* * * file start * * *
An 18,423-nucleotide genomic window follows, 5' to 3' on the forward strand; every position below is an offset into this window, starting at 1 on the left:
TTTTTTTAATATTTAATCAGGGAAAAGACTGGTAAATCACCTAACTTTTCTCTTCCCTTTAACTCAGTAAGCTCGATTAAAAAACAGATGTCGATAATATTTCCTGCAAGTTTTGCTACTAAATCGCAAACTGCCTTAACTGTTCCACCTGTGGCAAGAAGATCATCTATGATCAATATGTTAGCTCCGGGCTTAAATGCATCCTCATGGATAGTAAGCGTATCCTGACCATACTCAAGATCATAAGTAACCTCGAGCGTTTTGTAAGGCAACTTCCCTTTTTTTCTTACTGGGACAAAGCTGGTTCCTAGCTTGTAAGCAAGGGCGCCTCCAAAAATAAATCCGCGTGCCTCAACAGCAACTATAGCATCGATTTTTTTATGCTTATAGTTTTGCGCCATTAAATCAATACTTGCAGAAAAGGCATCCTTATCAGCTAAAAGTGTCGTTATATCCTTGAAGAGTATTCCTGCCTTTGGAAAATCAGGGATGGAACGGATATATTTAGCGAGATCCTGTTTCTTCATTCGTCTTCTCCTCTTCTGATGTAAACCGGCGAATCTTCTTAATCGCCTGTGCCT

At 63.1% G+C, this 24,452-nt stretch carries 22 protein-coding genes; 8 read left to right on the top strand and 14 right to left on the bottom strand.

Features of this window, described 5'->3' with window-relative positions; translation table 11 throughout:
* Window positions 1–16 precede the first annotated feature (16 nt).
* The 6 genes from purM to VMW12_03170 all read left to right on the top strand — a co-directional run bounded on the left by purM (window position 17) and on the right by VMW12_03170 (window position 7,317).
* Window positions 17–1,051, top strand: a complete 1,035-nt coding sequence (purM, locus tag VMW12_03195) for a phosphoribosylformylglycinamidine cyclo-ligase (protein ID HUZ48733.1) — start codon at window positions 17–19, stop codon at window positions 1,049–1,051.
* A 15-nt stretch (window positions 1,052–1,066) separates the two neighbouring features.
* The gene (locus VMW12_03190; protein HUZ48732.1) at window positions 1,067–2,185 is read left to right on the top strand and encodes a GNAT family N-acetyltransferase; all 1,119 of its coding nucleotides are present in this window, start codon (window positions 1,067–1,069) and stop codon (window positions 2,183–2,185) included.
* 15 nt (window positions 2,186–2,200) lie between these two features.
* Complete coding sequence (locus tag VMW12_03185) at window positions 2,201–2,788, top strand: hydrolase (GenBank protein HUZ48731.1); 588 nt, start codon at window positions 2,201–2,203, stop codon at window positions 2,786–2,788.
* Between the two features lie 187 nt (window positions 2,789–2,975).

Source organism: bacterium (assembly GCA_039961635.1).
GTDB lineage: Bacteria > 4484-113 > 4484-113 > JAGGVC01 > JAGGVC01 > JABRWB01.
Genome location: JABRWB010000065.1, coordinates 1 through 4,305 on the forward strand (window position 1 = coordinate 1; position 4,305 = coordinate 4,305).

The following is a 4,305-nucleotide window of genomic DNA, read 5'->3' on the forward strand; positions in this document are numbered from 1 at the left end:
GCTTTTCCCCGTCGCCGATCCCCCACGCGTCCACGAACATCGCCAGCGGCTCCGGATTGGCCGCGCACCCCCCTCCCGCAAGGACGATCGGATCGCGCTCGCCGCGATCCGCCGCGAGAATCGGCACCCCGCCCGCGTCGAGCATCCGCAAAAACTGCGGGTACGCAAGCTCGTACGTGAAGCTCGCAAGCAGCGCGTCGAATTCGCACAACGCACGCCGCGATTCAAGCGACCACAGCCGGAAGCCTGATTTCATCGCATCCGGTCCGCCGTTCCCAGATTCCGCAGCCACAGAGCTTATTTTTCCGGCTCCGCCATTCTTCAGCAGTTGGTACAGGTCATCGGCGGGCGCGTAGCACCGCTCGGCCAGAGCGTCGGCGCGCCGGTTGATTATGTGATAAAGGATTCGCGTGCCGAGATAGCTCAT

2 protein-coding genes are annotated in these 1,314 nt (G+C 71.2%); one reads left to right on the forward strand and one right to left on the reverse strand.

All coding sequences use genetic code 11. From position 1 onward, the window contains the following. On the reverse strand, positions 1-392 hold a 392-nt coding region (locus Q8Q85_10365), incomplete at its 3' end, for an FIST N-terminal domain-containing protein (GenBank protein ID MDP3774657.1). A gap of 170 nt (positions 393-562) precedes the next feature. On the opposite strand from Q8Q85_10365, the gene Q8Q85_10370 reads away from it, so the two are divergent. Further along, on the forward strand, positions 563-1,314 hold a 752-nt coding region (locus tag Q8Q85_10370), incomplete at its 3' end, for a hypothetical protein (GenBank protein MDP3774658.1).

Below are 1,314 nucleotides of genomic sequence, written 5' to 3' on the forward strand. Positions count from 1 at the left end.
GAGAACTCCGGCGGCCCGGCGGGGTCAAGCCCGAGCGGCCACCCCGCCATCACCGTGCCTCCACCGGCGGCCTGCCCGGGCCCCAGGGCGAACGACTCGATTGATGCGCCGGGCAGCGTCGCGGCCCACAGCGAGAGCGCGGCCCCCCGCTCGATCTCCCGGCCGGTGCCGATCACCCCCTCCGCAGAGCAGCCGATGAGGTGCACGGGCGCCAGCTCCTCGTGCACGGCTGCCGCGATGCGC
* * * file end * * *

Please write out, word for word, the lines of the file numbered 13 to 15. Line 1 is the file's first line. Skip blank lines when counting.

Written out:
Source organism: bacterium (assembly GCA_039961635.1).
GTDB lineage: Bacteria > 4484-113 > 4484-113 > JAGGVC01 > JAGGVC01 > JABRWB01.
Genome location: JABRWB010000065.1, coordinates 1 through 4,305 on the forward strand (window position 1 = coordinate 1; position 4,305 = coordinate 4,305).